There are a number of ways in which an employer can end the employment relationship, such as redundancy or termination. However, the employee can also end their employment through resignation. While this will often involve a letter of resignation, there are many other formal steps which must be followed.
Once you have received notice from an employee that they wish to resign, again this will often be in the form of a resignation letter, the process you should follow is:
• confirm the notice period in the employment agreement
• formally accept the resignation of the employee
• using the employment agreement and any legal guidance calculate the final pay of the employee
• collect property of the company
It is important to remember that there may be provisions in the employment agreement which can guide the resignation process of your employee. For example, many employment agreements will make it clear that notice is to be in writing and that there is a specific period of notice required. Whether it is outlined or not, common advice is a letter of resignation is the best way to avoid any misunderstandings and should be encouraged from employees wishing to resign.
After an employee provides advice that they wish to resign, the first step for any employer is to check their employment agreement to ensure the notice period matches the stated intent of the employee. Although, an employer can agree with the employee that they do not have to work out the rest of their notice period. That is, if the employee has given two weeks’ notice they may still be required to give four weeks’ notice and depending on when they leave their final pay could be impacted.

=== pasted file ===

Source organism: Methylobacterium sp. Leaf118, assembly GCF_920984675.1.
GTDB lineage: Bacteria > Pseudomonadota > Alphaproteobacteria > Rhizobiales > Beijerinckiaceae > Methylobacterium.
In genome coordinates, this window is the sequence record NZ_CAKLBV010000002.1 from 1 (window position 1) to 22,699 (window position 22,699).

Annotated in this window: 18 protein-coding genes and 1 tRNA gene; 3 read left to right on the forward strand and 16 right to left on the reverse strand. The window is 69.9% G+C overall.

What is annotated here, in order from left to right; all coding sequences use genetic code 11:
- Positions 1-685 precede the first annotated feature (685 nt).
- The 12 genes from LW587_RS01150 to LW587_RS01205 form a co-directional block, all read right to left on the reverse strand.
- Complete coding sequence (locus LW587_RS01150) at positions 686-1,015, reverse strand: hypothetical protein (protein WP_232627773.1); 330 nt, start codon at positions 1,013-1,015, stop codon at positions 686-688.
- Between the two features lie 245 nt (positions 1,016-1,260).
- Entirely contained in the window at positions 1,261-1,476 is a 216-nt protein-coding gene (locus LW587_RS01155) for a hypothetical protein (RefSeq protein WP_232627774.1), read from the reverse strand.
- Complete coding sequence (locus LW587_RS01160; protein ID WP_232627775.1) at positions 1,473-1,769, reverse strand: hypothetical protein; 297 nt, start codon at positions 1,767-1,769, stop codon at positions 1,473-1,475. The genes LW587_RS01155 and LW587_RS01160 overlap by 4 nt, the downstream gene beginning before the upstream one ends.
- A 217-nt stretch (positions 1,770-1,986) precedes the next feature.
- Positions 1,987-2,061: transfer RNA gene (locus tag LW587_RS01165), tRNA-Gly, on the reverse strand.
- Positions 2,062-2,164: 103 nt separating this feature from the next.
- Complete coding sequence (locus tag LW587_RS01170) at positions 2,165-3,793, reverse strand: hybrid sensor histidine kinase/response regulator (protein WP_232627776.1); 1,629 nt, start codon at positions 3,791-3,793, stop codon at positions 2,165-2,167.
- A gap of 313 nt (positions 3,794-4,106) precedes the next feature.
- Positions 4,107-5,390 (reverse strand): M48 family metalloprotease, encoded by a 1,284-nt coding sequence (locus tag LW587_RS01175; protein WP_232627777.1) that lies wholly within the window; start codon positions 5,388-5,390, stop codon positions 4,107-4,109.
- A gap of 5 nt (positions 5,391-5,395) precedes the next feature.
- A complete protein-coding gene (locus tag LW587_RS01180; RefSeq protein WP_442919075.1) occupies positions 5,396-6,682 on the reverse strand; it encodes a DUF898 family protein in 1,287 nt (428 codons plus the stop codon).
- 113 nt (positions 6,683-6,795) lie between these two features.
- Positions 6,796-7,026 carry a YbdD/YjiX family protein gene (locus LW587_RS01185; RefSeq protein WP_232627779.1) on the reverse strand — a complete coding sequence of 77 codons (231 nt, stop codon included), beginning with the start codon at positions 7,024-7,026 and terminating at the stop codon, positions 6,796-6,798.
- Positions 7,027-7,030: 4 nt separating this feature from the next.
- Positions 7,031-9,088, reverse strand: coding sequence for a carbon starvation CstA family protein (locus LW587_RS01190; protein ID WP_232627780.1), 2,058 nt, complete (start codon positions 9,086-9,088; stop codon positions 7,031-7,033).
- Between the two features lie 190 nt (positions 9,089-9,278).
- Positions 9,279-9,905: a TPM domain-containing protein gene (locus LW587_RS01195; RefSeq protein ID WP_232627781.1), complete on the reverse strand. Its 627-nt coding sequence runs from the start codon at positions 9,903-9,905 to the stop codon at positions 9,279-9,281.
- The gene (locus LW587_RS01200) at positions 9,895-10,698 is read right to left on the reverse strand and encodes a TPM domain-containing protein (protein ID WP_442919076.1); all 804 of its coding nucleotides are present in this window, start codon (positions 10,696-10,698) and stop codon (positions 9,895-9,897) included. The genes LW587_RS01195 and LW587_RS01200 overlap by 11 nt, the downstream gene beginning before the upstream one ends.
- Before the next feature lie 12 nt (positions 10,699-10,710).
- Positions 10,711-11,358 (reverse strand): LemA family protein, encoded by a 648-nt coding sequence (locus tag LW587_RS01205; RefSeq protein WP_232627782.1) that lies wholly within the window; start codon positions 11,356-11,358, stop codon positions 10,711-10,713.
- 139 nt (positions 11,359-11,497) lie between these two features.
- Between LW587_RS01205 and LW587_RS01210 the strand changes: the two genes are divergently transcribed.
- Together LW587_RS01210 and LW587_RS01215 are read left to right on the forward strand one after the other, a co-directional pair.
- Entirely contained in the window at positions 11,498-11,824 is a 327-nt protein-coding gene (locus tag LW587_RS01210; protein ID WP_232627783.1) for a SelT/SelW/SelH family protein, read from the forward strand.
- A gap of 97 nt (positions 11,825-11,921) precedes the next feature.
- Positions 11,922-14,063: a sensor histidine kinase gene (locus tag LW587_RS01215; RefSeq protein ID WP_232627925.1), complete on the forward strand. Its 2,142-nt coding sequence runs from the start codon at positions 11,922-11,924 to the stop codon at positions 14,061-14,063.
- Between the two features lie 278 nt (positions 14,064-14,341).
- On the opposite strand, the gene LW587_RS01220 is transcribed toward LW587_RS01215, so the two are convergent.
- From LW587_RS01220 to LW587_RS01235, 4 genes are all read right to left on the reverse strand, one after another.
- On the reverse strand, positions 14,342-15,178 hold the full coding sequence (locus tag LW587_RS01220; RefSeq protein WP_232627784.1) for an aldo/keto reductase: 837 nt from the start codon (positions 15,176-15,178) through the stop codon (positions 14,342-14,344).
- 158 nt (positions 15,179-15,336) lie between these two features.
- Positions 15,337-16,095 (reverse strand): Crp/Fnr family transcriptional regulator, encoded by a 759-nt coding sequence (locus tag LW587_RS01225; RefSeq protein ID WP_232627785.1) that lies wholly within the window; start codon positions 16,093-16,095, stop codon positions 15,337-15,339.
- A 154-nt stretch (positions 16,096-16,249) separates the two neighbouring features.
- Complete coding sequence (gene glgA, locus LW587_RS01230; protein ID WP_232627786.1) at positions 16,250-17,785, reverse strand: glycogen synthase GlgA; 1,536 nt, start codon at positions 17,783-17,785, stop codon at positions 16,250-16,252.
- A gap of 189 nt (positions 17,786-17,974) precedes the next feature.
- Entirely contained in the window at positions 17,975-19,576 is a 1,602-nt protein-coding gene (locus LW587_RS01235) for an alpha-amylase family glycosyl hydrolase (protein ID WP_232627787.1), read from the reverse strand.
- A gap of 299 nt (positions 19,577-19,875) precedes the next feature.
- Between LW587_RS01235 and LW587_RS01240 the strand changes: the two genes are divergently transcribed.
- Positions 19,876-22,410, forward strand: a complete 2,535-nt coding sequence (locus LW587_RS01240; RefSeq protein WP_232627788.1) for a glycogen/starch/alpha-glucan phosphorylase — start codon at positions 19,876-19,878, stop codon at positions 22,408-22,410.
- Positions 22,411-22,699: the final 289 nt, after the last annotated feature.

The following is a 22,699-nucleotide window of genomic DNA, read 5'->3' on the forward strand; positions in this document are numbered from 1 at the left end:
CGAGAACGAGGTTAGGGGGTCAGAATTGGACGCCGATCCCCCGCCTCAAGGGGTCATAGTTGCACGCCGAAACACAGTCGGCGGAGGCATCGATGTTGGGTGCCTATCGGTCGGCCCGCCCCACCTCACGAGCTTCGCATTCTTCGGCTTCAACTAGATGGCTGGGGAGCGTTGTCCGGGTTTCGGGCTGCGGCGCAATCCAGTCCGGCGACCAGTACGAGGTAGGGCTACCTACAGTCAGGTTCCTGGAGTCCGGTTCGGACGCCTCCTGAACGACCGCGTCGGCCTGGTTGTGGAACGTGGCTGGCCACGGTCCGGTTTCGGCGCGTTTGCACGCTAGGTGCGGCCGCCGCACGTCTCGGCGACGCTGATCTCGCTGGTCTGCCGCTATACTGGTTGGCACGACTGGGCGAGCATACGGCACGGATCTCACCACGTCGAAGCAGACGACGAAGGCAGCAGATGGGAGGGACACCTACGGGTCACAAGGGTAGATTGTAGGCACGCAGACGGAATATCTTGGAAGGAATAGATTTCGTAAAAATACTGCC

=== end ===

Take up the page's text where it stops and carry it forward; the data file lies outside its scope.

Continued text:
While accepting resignation is not a formal process, nor something required as an employee cannot be stopped from leaving at the end of their notice period, getting a letter of resignation or something in writing to this effect is the best way to ensure resignation is intended by the employee. This is especially important if an employee has resigned verbally.
In certain circumstances, the best example is during an argument, an employee can tell you they quit or say something similar which many employers can easily interpret as a resignation. In these instances, it is important to be clear about whether there has actually been a resignation. Employers are advised to allow at least 24 hours for the employee to cool off before attempting to confirm whether it is a genuine resignation or not.
At this stage, the employee can approach the situation with a calmer attitude and can withdraw their resignation, confirm they didn’t intend to resign, or they can simply reiterate that they do wish to resign. If your employee does state again that they wish to resign, this is a perfect opportunity to try and obtain a resignation letter to confirm this is the case.
Incorrectly assuming an employee has resigned without confirming this in writing can be an expensive mistake and can lead to a claim of constructive dismissal.
There are some cases of employees resigning in writing and later withdrawing the request. Employers have to decide whether to allow this to be withdrawn and to let the employee continue on with work, or whether to refuse the withdrawal of the resignation. Regardless of which choice is made by an employer, the outcome should be communicated in writing to ensure no misunderstandings exist.
While resignation is a process started by the employee, there are obligations on you as an employer. For assistance contact our advice line day or night on 0800 675 700.